Solved

Help understanding subnet addressing

Posted on 2007-12-05
9
226 Views
Last Modified: 2010-04-21
Hello -

Sorry is this is a simple request - but I am not a networking person...

I am provided a Subnet address of 10.xx.xx.0/24

Does this mean I can have a host range of 10.xx.xx.0 - 10.xx.xx.254

Thanks
0
Comment
Question by:newtontech4
9 Comments
 
LVL 1

Accepted Solution

by:
tonux earned 125 total points
Comment Utility
Hi,
in this subnet, there must be at least one address for the Router (I.e. default Gateway for hosts)
So you have 2^8 adresses, minus 1 for the router. so it's 255 addresses.
By convention the ".0" address is not use for hosts. and the ".255" is used for broadcasting on this subnet.
So if you have a default GW address on ".254" (which is a common convention to) then you have .1 -> .253 addresses available for hosts.

hope this helps
Tonux
0
 
LVL 8

Assisted Solution

by:Jeff Perry
Jeff Perry earned 125 total points
Comment Utility
Yes and No

the /24 means your subnet mask is 255.255.255.0 so your Network is 10.xxx.xxx.0 Your first valid host is 10.xxx.xxx.1 and your last valid host is 10.xxx.xxx.10.xxx.xxx.254 with a broadcast address of 10.xxx.xxx.255
0
 
LVL 77

Assisted Solution

by:Rob Williams
Rob Williams earned 125 total points
Comment Utility
Some times a "picture" is worth 1000 words, a very useful on-line tool that will outline all of the above in a very clear list is:
http://tstools.co.uk/ipcalc.php

Should you want a better understanding the following site is great:
http://www.learntosubnet.com
0
 
LVL 51

Assisted Solution

by:Keith Alabaster
Keith Alabaster earned 125 total points
Comment Utility
Hey Rob - Merry Chrsitmas (or nearly)

Newton, no - it does not mean that <<Does this mean I can have a host range of 10.xx.xx.0 - 10.xx.xx.254>>

Standard IPv4 ip addresses are 32 bits long and split into 4 'octets', each being 8 bits long. IP addresses are broken down into a network portion and a host portion. The subnet mask or bit mask tells you how many of the 32 bits are part of the network and how many can be used as hosts.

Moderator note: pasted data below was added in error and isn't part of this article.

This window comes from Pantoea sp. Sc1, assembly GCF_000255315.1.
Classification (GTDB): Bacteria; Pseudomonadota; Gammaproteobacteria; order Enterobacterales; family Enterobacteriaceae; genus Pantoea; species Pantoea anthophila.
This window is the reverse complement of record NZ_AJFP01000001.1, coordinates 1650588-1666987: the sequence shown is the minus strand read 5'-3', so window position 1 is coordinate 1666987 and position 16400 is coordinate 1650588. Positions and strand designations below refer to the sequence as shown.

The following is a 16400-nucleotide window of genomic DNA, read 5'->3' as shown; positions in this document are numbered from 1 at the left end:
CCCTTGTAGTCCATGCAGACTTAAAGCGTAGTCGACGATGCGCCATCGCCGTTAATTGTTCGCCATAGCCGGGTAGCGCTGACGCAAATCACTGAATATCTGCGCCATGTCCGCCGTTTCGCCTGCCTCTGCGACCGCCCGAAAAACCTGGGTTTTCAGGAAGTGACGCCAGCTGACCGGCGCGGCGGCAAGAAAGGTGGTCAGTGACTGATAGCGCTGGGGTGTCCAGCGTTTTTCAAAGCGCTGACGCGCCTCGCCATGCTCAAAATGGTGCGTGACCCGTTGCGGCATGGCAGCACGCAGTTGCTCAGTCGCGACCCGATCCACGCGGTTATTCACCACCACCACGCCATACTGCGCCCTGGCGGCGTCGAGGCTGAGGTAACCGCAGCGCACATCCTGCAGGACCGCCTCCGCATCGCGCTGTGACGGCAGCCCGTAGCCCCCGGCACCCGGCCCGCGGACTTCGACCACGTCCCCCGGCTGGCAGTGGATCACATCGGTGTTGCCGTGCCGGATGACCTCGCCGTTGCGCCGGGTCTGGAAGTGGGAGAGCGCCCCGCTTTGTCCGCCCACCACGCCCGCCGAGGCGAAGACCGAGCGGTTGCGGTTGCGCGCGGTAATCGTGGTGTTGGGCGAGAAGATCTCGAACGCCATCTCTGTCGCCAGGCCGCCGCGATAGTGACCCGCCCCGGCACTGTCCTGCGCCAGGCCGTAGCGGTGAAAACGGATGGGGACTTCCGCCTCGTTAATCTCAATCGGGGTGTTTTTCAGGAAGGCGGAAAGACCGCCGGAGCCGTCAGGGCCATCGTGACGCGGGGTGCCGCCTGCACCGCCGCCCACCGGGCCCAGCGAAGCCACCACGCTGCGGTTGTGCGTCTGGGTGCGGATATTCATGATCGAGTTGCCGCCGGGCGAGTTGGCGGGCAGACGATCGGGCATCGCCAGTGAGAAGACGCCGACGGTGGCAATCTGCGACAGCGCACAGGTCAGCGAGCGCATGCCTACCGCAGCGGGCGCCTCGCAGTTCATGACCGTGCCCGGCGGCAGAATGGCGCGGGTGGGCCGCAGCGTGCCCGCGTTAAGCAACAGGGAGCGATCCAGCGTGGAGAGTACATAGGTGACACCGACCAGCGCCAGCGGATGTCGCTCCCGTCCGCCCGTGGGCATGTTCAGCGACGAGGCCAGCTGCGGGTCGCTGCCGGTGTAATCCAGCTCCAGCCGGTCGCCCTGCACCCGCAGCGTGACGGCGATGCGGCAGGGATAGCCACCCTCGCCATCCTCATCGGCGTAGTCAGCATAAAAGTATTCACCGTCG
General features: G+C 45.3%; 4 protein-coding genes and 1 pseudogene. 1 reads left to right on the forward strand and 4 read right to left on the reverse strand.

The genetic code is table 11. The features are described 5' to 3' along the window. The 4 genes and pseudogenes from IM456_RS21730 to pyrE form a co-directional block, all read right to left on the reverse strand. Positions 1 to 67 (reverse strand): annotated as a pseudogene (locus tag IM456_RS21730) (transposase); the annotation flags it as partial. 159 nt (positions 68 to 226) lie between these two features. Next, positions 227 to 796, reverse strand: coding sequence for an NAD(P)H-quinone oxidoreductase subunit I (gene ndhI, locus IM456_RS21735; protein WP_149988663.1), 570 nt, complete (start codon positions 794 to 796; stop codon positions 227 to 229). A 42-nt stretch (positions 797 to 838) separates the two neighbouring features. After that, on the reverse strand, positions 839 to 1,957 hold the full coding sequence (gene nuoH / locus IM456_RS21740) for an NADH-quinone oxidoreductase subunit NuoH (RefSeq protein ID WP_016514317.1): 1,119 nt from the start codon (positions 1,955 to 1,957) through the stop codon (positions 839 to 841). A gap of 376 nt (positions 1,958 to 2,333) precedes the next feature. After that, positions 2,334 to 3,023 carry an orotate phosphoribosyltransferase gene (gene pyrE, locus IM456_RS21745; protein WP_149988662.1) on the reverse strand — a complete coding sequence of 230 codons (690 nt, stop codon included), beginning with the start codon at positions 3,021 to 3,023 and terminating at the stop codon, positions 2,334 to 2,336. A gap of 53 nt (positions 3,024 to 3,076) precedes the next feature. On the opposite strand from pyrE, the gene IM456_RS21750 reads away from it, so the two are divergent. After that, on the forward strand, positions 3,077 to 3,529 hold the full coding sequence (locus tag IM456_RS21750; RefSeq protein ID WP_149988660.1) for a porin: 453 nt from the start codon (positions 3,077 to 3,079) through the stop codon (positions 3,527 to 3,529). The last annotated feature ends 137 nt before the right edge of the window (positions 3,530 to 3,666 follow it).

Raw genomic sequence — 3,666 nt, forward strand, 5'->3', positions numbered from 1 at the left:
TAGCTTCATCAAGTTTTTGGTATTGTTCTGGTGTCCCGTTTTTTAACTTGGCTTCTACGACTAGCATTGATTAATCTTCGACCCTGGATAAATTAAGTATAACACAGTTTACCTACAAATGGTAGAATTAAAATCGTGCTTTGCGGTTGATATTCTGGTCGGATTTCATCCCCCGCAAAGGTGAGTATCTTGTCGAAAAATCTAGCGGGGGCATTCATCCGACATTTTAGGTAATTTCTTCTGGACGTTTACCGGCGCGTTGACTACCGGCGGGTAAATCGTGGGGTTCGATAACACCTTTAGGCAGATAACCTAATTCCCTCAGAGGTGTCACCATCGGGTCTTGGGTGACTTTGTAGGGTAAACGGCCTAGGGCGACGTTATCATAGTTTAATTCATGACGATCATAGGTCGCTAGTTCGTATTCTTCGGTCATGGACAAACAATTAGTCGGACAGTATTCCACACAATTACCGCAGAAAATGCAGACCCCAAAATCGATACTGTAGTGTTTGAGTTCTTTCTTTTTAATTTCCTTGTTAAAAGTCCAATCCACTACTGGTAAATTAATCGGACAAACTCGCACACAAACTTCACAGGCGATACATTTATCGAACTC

In your example of /24, this tells us that the first 24 bits of the ip address given are for the network and the rest are hosts.
so 10.0.0 is the network (3 x 8-bit octets) and the last octet is the host portion (0 - 255 = 256 addresses). You always take 2 off this number as Rob mentions for the Network ID and the broadcast leaving 254 useable start ing at .1 in this example.

Keith
0
What Should I Do With This Threat Intelligence?

Are you wondering if you actually need threat intelligence? The answer is yes. We explain the basics for creating useful threat intelligence.

 
LVL 77

Expert Comment

by:Rob Williams
Comment Utility
Hi Keith ! Same to you. It's approaching quickly.
For the record that was not my post <G>.  ==>""You always take 2 off this number as Rob mentions "
0
 
LVL 51

Expert Comment

by:Keith Alabaster
Comment Utility
lol - I'm getting old. I'm sure you would have pointed it out though as it is correct :)
0
 
LVL 77

Expert Comment

by:Rob Williams
Comment Utility
I was thinking it. Does that count :-)
0
 

Author Closing Comment

by:newtontech4
Comment Utility
thanks for your help -
0
 
LVL 77

Expert Comment

by:Rob Williams
Comment Utility
Thanks newtontech4.
Cheers !
--Rob
0

Featured Post

What Security Threats Are You Missing?

Enhance your security with threat intelligence from the web. Get trending threat insights on hackers, exploits, and suspicious IP addresses delivered to your inbox with our free Cyber Daily.

Join & Write a Comment

We recently endured a series of broadcast storms that caused our ISP to shut us down for brief periods of time. After going through a multitude of tests, we determined that the issue was related to Intel NIC drivers on some new HP desktop computers …
Don’t let your business fall victim to the coming apocalypse – use our Survival Guide for the Fax Apocalypse to identify the risks and signs of zombie fax activities at your business.
Viewers will learn how to connect to a wireless network using the network security key. They will also learn how to access the IP address and DNS server for connections that must be done manually. After setting up a router, find the network security…
In this tutorial you'll learn about bandwidth monitoring with flows and packet sniffing with our network monitoring solution PRTG Network Monitor (https://www.paessler.com/prtg). If you're interested in additional methods for monitoring bandwidt…

744 members asked questions and received personalized solutions in the past 7 days.

Join the community of 500,000 technology professionals and ask your questions.

Join & Ask a Question

Need Help in Real-Time?

Connect with top rated Experts

15 Experts available now in Live!

Get 1:1 Help Now